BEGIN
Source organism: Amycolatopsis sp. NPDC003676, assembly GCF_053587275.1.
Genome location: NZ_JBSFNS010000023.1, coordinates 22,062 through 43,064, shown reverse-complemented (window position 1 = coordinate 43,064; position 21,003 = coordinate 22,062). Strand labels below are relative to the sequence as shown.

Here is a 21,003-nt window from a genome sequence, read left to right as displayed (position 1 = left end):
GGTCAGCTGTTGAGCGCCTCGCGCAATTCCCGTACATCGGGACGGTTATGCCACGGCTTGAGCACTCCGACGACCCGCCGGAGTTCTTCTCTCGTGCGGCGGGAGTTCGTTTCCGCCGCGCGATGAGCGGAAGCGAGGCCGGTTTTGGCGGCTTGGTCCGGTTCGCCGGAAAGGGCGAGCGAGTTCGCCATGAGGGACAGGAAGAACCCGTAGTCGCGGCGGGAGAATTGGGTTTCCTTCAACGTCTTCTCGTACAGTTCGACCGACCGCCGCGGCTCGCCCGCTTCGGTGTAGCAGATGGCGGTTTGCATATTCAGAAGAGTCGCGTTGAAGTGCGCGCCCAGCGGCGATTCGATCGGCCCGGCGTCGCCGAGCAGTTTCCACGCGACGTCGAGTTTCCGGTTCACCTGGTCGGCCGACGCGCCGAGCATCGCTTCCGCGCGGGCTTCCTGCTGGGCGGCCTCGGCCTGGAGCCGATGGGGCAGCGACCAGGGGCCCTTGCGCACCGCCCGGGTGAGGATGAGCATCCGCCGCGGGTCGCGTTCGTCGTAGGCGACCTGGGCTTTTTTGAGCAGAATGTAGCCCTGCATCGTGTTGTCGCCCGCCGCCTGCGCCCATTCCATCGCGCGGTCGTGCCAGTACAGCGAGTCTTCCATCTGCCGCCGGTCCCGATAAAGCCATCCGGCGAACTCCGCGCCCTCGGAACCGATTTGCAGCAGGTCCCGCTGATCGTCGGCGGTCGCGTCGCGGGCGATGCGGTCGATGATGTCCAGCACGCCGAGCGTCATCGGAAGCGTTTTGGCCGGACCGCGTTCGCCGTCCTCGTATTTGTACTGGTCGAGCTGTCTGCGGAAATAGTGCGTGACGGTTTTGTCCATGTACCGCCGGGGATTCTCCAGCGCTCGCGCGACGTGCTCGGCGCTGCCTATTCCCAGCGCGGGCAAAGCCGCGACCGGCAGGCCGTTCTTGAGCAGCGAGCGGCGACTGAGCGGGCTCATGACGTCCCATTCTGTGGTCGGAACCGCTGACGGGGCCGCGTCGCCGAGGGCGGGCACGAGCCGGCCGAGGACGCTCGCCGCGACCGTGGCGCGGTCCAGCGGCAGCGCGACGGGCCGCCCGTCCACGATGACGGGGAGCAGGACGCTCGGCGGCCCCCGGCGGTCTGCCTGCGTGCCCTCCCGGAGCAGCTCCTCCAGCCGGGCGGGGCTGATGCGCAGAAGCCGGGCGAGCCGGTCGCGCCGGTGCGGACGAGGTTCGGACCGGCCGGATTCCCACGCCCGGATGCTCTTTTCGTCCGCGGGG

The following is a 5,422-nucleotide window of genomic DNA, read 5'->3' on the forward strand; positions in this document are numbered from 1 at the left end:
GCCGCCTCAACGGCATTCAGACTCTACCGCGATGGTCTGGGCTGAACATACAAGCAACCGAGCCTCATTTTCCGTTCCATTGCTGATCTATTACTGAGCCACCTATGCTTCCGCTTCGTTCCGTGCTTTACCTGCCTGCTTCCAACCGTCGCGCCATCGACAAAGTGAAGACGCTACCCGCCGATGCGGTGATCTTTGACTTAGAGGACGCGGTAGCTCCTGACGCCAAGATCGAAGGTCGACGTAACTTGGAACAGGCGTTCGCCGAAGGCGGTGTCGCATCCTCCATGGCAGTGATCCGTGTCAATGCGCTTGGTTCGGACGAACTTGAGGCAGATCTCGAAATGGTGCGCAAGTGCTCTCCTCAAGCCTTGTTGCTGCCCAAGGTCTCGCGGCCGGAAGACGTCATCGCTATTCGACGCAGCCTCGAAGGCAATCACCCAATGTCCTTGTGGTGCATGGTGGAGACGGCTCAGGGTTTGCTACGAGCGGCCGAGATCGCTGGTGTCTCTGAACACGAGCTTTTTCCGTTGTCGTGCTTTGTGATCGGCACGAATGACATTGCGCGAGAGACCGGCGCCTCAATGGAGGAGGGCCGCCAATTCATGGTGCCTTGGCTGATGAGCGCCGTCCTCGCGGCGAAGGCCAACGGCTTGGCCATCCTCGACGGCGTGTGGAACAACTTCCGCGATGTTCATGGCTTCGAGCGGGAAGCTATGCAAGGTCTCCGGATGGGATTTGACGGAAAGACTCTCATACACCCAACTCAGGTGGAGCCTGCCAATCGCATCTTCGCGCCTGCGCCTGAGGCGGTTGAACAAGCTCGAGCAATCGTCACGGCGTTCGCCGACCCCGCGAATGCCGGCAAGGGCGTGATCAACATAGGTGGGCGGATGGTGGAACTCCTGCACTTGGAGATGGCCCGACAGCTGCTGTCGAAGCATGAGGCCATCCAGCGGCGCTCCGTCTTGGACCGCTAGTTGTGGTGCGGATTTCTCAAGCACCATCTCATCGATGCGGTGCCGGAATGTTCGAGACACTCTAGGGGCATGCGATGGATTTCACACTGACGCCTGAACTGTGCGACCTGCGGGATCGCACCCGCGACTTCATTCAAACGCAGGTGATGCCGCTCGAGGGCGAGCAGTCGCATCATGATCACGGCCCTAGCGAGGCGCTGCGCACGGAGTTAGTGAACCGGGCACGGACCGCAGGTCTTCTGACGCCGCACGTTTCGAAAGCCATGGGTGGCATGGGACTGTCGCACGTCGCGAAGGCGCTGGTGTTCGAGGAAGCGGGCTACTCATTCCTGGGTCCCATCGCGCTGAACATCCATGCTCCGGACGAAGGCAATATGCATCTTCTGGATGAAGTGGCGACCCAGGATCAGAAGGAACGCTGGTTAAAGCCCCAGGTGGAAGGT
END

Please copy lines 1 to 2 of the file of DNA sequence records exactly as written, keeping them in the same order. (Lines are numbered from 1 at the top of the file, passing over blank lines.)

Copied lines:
Source organism: Amycolatopsis sp. NPDC003676, assembly GCF_053587275.1.
Genome location: NZ_JBSFNS010000023.1, coordinates 22,062 through 43,064, shown reverse-complemented (window position 1 = coordinate 43,064; position 21,003 = coordinate 22,062). Strand labels below are relative to the sequence as shown.